Camping Essentials at a Glance
- Light sources
- A decent fixed-blade knife
- Tools for starting a fire
- A way to carry and collect water
- The super-versatile shemagh
I don’t have the numbers to prove it, but I’ll bet COVID-19 has done wonders for camping. Without the option of easy air travel, my family looked close to home. And we set a record for camping this year.
And I’ve heard of a few new-to-camping who are wondering what they need to get started.
That’s a huge topic, especially because smart campers could write massic tomes about “shelter systems” (tents, to the layperson, and hammocks to the slightly-less-laypeople). I’ll get into selecting a hammock in a future post — I’ve been through the beginner learning curve, and I’d love to help some people flatten that curve so they can start hanging with confidence. (That sounded terrible, but there’s no way I’m deleting it.)
I’m going to focus this particular post on the type of stuff nobody really mentions, yet will still be incredibly handy.
Here is my list of items I consider camping essentials, and highly recommend for any camper who is doing some short-range backpacking or car camping. This isn’t for RV people.
Go to the Light
Campers absolutely need light. I recommend a minimum of two types: a head-mounted light that allows you to operate hands free, and a lantern of some sort.
I’m largely brand- and model-agnostic about head lights.
But I am a hardcore fan of the MPOWERD Luci solar-powered inflatable lantern. Stick it in the sun for 8 hours to get about 12 hours of charge out of it. Heck, hang it deflated on your backpack.
It’s waterproof, low-fuss gear that will not let you down. It’s also cheap, with models starting below $20.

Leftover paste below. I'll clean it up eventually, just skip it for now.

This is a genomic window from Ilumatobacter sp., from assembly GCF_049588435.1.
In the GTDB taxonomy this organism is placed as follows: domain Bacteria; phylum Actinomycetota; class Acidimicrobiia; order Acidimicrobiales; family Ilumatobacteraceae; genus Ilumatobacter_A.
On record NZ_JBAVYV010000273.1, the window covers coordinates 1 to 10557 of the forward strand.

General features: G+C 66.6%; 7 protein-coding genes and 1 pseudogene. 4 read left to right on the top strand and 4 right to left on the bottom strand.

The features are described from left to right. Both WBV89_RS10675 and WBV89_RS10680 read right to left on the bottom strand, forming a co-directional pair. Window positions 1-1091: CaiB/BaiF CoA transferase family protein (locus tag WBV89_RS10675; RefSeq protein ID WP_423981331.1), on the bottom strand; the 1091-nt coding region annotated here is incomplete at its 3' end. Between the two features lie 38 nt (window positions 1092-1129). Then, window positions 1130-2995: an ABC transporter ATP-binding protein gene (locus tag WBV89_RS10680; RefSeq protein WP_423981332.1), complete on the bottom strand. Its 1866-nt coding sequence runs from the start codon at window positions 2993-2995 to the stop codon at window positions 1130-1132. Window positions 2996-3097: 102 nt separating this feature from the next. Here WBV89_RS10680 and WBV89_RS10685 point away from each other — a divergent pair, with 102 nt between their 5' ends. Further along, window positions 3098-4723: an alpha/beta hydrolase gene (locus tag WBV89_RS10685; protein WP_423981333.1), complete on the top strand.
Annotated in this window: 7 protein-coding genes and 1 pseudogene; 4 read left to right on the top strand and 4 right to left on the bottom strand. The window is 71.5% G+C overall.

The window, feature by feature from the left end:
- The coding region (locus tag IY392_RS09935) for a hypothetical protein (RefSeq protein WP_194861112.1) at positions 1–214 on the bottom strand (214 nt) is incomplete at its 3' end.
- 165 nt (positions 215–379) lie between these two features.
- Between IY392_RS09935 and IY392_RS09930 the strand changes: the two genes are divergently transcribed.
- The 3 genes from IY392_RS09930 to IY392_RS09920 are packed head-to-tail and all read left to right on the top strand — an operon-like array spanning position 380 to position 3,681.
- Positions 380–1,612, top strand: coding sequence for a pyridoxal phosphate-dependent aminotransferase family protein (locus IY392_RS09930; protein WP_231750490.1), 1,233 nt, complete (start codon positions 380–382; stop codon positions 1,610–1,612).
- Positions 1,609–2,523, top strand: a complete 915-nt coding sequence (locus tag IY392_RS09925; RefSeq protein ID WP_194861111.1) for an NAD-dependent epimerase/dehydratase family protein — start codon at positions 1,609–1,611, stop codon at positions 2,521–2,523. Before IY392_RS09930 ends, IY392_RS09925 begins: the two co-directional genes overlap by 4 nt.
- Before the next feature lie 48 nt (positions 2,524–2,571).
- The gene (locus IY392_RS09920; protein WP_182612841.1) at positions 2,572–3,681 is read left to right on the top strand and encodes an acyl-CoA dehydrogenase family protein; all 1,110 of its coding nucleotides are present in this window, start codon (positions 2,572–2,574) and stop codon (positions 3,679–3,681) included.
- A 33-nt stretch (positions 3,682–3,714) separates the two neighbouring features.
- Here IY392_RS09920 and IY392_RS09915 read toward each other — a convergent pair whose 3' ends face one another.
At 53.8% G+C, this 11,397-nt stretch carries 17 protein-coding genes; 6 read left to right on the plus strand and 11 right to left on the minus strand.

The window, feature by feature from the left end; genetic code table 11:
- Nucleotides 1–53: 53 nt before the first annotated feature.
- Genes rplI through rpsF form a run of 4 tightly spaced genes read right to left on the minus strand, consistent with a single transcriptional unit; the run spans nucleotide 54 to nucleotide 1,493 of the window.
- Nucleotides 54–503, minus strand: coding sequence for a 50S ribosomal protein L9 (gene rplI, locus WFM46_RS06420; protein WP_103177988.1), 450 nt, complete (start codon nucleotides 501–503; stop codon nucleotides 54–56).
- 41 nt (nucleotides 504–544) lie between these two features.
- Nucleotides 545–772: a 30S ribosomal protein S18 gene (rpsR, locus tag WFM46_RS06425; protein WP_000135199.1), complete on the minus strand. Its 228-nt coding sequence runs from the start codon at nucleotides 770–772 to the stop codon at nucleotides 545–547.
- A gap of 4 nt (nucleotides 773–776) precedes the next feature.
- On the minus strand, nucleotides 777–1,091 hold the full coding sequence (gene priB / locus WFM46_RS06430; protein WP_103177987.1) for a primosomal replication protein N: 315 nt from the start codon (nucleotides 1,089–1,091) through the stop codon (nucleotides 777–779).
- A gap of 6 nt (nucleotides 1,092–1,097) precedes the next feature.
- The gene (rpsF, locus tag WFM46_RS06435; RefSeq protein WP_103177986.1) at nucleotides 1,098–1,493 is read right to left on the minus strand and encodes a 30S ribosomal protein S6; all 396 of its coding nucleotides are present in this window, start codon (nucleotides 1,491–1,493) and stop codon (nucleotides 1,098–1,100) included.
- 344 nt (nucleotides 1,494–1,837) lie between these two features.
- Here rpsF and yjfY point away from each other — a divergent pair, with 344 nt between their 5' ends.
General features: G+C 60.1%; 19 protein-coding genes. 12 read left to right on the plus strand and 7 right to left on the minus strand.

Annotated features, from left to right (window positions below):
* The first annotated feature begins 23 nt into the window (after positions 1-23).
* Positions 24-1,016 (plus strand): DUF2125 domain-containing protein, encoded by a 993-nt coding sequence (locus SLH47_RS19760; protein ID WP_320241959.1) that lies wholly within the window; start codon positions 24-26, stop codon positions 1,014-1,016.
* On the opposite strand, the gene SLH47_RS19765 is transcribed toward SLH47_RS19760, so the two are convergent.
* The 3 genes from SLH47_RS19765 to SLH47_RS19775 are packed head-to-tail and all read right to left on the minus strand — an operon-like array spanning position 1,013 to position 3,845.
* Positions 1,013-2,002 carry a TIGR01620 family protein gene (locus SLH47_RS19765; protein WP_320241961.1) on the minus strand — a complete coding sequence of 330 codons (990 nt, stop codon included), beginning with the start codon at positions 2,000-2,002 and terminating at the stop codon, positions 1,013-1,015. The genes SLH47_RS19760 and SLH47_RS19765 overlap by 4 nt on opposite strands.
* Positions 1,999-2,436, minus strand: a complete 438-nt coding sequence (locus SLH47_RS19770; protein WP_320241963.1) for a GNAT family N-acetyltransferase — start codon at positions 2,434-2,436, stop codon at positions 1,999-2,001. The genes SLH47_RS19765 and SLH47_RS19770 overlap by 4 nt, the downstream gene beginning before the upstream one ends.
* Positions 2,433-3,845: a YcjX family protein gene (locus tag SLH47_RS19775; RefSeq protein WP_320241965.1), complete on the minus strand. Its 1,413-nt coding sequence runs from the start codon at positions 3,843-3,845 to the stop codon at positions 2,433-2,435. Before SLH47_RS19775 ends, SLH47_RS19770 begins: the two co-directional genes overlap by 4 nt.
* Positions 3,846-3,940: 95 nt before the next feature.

Get an Edge on the Nature
A good knife is a camping essential. And no, I’m not talking about a Swiss Army knife. I don’t trust any folding knife at all. I’m also not talking about some stupid phallus extension straight out of a Rambo or Crocodile Dundee movie.
While my personal preference is a full-tang fixed blade like an ESEE-4, they can be a bit spendy. I also like the tiny little ESEE Izula.
For a new camper looking for a good deal, I recommend the Swedish Fireknife, a simple, low-cost, decent-quality knife with a firestarting flint built into the hilt. It’s made by Mora of Sweden, and you simply can’t go wrong with it.
You won’t feel guilty treating it mean, and you can do anything with it. Need to turn a biggish branch into small branches? You can use the FireKnife and another branch to baton that branch into a manageable size. It’s easy to sharpen, and it keeps its edge well.
Keep the Fire Burning (Carefully)
Making a fire (when conditions allow) is a huge part of the camping experience. From cooking your evening meal to simply keeping warm, this is an important skill you’ll need to master.
Good firemaking tools are next-level camping essentials. I mentioned the flint in the Swedish FireKnife, which is great for making fires with one caveat: You have to be skilled enough to make a tinder bundle and have the patience to get the whole thing going.
There’s also weather conditions to consider. Sometimes, it’s hard to use the flint in sloppy, wet conditions.
So I advise keeping a second way to start a fire. REI has all sorts of heavy-duty camp matches that come in sealed containers. If you really want to prepare, bring a few cotton balls and a tube of Vaseline. A dab of Vaseline on the cotton ball can get your tinder going quickly and easily.
An Even Better Way to Carry Water
Right now, I know most people prefer hydration packs for carrying water. Fair enough. They’re handy and hands-free.
But let’s say something pokes a hole in it. You’re in trouble.